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#256735 - 08/18/13 09:06 PM Lifting?
BeccaLynn8819 Offline
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Registered: 08/18/13
Posts: 2
I was told I likely have AS less than a week ago. I've been struggling with hip pain for over a year without much relief so I'm glad to have an answer but pretty down about it.

I'm a very active 24 year old and love to lift and bike. Does anyone else still do lower body lifting and if so what do you do? I was told to avoid squats, lunges, leg press etc because they are too high impact. I don't want to stop lifting but don't want to cause more damage either.

#256743 - 08/19/13 08:09 AM Re: Lifting? [Re: BeccaLynn8819]
JenInCincy Offline
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Registered: 05/19/08
Posts: 13279
Loc: Cincinnati, OH
Who told you that? Those exercises have hardly any impact at all! "High impact" is stuff like running. I'm not an expert or a doctor but common sense discussion in these forums has indicated a pretty consistent opinion on this subject: staying fit and strong is good thing, both physically and emotionally!

Another important benefit: as a woman you know you need to take care of your bones. You are young so you still have a decade or so ahead of you to continue adding bone mass. Lower body strength training is a great way to increase the density of your big bones to help them see you through all the rest of your life. One effect of spondylitis can be a loss of bone density - I'm not sure they understand why - but there are folks here (male and female) who have had to deal with osteopenia much younger than if they had not had SpA. So lifting is good in general and for bone health, which is critical in spondies.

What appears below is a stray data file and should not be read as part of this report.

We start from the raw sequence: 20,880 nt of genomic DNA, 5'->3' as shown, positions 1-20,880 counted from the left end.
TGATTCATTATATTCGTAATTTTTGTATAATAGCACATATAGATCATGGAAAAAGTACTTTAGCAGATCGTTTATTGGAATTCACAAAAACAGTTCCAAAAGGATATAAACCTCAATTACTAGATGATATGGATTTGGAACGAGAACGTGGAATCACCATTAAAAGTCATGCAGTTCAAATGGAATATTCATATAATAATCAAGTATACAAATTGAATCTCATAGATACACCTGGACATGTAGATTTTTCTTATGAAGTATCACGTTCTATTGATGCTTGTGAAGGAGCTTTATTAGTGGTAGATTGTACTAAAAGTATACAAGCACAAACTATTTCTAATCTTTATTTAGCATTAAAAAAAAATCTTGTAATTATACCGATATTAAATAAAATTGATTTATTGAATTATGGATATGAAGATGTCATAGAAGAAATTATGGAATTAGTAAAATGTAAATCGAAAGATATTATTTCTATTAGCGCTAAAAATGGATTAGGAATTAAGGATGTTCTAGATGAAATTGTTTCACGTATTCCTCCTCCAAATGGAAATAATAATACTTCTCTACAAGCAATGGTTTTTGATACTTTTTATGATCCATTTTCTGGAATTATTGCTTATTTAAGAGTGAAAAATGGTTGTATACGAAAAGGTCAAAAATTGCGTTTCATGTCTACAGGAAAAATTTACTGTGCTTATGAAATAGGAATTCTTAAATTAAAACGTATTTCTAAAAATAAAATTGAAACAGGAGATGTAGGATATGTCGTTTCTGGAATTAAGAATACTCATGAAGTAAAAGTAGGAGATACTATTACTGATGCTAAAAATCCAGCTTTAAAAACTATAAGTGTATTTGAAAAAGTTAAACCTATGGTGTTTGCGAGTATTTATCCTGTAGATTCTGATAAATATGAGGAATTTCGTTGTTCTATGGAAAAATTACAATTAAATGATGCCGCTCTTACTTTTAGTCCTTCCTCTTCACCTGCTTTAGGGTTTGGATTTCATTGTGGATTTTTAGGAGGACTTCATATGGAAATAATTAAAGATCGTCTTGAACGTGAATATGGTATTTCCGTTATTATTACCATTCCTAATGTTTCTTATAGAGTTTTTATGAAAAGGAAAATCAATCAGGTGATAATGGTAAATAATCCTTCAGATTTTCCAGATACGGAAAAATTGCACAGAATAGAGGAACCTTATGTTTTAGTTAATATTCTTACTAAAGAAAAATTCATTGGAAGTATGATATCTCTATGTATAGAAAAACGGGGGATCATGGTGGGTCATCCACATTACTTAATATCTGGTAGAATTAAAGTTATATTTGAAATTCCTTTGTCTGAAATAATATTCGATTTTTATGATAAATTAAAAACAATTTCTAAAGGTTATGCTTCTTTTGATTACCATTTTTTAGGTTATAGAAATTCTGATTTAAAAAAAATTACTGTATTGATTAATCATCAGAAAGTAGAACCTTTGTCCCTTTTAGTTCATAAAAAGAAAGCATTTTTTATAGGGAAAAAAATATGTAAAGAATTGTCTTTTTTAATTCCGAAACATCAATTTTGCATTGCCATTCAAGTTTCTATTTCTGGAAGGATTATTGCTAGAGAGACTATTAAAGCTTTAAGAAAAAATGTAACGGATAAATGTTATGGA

Unless you have specific damage/problems that make it a bad/risky idea to do this lower-body strength training I can't see why it is a problem assuming you have been using good form and are lifting safely. Doctors often cannot relate to people who are very active/athletic and unfortunately, it is easy for them to say to limit activity esp. when confronted with something that seems "strange" such as a 24 year old woman who does this sort of strength training.

Many who post in these forums exercise regularly, everything from weight training to running & cycling. One guy was in the Olympic trials for the marathon a couple of years back! Just use common sense in protecting your body to avoid injury - as you always have, I hope smile Keeping your muscles strong will help provide support for problematic areas that are inflamed (joints and entheses.) I used to lift too (in my 30s) - at my peak I could squat more than my weight of 145. I gradually dropped my lifting and running (I had done many races including several half marathons) not due to health issues, just due to lifestyle priorities and feeling tired of it. I am starting to get my mojo back and just bought a new pair of running shoes yesterday - just the knowledge that I've got a plan to run our annual Thanksgiving Day 10k race has me all excited smile

On the "hip" pain - make sure it is thoroughly evaluated. It could be due to SpA but could also be a training injury. Problems in the hip area can feel to us like it is the hip joint but often it is not. If you can, get to see a good PT - one who focuses on rehabbing athletes after injury/surgery, ideally - to make sure you understand the specific issues going on in your body and what things may help or cause further damage/irritation. A way to find someone like that is through a sports medicine doc/practice (group practices may include ortho surgeons and physical med/rehab specialists, aka physiatrists - the latter is the doc you would want to consult for a thorough evaluation of the mechanical issues that may be going on as part of your SpA, or in addition to it.